Area Forecast Discussion
Issued by NWS Topeka, KS

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FXUS63 KTOP 230541

1141 PM CST Sat Nov 22 2014

...Update to aviation forecast discussion...

.SHORT TERM...(This Evening through Sunday Noon)
Issued at 259 PM CST SAT NOV 22 2014

Many locations across the area have reached 60 degrees today, as
warm air streams northward across Kansas ahead of the southern
upper trof. Convection remains across Texas and Oklahoma, while
morning low clouds and drizzle have started to thin in afternoon

Expect clouds and rain chances to return overnight, although
chances should be slight. By around sunrise, piece of the southern
wave lifts over the eastern part of the state and increases rain
chances. Even some elevated instability and a rumble of thunder is
possible especially east. Next cold front races into the north
central counties through the morning hours. Expect strong winds
and rain chances along with it.

.LONG TERM...(Sunday Afternoon through Saturday)
Issued at 259 PM CST SAT NOV 22 2014

By mid day Sunday the shortwave associated with the main trough
swings over the plains. This advancing trough will drive a cold
front into the forecast area from the northwest, which looks to
arrive in north central KS around 15Z. Further south a low pressure
will form over northeast OK and lift northeastward into MO. Strong
cold air advection behind the front will usher in temperatures into
the low 40s and upper 30s. A decent layer of frontogenesis will
coincide with the large scale lift to produce a post frontal band of
precipitation. This band will move into north central KS around 18Z
and progress eastward through the afternoon and early evening hours.
The predominate precipitation type will be rain especially
initially. As colder air filters in the sounding becomes almost
fully sub freezing with the exception of the boundary layer. Some of
the lift will occur in the dendritic growth layer with a deep layer
of saturation in place increasing the chances for ice crystals in
the cloud. These ice crystals have a good chance of melting in the
1500 ft warm layer at the surface. With full saturation wet bulb
temperatures may only cool the air to around 3 C. Although, if the
frontogenesis band precipitation is intense enough then you could
potentially cool this warm layer due to melting causing a brief
change over to a wet snow. Especially if the better lift
concentrates in the snow growth layer. At the moment I only
mentioned a chance for a rain snow mix. Do not expect any
accumulations at this time given temperatures in the morning will be
in the upper 50s and low 60s, and QPF generally under a quarter of
an inch.

The other issue behind the front will be the strong northwest flow.
Expect surface winds will quickly increase with the frontal passage
given winds at the top of the mixing layer will be around 45 kts and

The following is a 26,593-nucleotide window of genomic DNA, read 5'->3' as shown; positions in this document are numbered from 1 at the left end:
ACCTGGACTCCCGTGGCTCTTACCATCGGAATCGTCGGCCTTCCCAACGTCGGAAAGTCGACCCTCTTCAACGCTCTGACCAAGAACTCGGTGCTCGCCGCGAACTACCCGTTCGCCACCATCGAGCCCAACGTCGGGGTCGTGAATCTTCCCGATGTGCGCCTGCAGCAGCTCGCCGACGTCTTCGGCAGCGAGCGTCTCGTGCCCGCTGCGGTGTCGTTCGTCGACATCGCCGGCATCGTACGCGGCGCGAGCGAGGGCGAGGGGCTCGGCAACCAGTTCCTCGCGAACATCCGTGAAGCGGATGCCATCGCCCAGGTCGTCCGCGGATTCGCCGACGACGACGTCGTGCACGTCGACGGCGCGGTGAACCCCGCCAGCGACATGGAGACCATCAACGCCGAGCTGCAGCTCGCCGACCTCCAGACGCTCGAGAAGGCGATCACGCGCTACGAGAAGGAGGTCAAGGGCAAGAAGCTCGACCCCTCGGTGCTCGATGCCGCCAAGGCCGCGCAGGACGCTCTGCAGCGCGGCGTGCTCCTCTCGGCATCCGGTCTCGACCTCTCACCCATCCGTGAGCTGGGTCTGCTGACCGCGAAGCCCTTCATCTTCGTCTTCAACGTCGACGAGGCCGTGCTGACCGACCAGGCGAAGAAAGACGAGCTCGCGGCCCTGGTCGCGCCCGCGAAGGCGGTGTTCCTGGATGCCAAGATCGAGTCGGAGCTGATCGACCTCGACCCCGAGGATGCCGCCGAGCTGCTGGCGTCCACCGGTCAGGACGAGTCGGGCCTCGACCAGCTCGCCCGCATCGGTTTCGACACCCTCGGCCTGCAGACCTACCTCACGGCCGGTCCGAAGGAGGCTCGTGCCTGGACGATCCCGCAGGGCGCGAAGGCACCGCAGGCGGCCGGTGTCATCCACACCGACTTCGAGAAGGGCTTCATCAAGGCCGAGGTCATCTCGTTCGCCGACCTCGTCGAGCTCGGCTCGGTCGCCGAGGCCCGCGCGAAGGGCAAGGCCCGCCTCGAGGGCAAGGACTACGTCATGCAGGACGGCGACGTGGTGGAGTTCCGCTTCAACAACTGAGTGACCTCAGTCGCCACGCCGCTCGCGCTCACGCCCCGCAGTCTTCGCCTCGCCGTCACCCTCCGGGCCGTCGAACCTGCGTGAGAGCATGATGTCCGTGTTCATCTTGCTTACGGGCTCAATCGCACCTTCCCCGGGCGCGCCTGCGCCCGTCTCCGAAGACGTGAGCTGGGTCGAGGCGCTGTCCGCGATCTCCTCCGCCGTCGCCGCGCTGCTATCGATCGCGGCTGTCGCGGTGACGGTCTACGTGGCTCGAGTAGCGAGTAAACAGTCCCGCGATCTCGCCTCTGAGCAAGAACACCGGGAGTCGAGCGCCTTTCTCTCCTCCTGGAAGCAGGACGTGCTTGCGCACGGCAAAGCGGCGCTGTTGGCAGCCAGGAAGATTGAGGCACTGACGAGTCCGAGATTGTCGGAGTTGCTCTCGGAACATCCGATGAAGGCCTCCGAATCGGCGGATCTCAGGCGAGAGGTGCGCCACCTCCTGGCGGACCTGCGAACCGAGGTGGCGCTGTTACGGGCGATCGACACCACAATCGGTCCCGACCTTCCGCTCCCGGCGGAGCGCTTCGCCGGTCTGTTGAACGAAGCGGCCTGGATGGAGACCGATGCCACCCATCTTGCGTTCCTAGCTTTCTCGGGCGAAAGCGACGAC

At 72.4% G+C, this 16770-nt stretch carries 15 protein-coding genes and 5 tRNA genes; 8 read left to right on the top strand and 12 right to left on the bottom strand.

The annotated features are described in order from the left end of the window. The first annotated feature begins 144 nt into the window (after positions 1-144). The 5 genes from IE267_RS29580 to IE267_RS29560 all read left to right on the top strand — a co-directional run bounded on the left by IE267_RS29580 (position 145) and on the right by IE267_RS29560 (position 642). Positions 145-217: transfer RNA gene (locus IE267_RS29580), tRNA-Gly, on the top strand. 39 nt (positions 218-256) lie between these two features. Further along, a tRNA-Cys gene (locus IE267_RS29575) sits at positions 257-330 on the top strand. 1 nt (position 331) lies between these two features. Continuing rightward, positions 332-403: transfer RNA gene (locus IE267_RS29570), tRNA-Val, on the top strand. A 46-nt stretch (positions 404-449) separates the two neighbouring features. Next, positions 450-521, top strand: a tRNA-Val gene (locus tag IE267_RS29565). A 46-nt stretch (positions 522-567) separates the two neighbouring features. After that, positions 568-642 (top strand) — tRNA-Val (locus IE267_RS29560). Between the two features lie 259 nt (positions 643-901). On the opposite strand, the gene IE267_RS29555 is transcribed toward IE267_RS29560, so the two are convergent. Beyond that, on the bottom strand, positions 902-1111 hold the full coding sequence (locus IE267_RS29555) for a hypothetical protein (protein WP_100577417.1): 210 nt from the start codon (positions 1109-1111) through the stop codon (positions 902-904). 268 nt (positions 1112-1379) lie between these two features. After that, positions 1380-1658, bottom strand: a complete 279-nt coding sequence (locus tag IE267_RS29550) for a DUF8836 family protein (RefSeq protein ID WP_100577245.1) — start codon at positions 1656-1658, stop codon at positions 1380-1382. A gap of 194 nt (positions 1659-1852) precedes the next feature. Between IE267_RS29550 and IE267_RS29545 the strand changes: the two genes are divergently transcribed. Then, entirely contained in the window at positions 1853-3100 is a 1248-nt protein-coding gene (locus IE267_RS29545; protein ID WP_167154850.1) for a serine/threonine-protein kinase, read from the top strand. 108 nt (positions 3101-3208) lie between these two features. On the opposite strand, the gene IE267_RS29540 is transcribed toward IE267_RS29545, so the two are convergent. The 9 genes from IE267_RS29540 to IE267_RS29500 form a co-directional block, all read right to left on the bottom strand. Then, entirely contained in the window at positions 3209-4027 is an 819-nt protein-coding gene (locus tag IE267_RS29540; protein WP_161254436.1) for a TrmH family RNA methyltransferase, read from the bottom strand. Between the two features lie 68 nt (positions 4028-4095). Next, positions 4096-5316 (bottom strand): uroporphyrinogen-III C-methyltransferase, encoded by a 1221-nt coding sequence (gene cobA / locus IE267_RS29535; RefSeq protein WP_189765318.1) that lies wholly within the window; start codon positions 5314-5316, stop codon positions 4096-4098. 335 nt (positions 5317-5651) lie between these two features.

a decent pressure gradient moves through. It does not appear that
winds will reach advisory criteria, but can not rule out 35 mph
gusts. Northwest flow aloft will dominate the extended, which will
be characterized by a few shortwaves translating across the northern
US. The most notable wave passes well north of us on Wednesday
dragging a cold front through the area bringing only an outside
chance of light precipitation. The GFS is less impressive with this
wave and therefore the cold air is slightly delayed until Thurs.
Surface pressure from Canada looks to take over for the remaining
period as the pattern aloft becomes more zonal. Temperatures will
generally be characterized by highs in the 40s and lows in the


.AVIATION...(For the 06Z TAFs through 06Z Sunday Night)
Issued at 1140 PM CST SAT NOV 22 2014

For the 06z TAFs, southerly winds are gradually diminishing some for
the early overnight hours with MVFR cigs prevailing. As the
potential for drizzle increases overnight into Sunday morning,
expect cigs to drop to IFR and possibly even near LIFR conditions
with slightly reduced visibilities as well. However, sustained winds
of 7-10kts overnight into Sunday should reduce the potential for
widespread fog development and thus it should limit just how low
visibilities drop. The potential for light rain increases late
morning into the afternoon hours, and models continue to show the
potential for some weak elevated instability so have kept the
mention of VCTS in the TAFs. A cold front will track eastward during
the late morning and afternoon hours, resulting in winds veering
from south to northwest and wind speeds increasing behind the front
with gusts of at least 20-30kts. These winds will usher cooler air
into the region, resulting in the potential for a rain/snow mix
before the precipitation finally exits the TAF sites by late




LONG TERM...Sanders
AVIATION...Hennecke is the U.S. government's official web portal to all federal, state and local government web resources and services.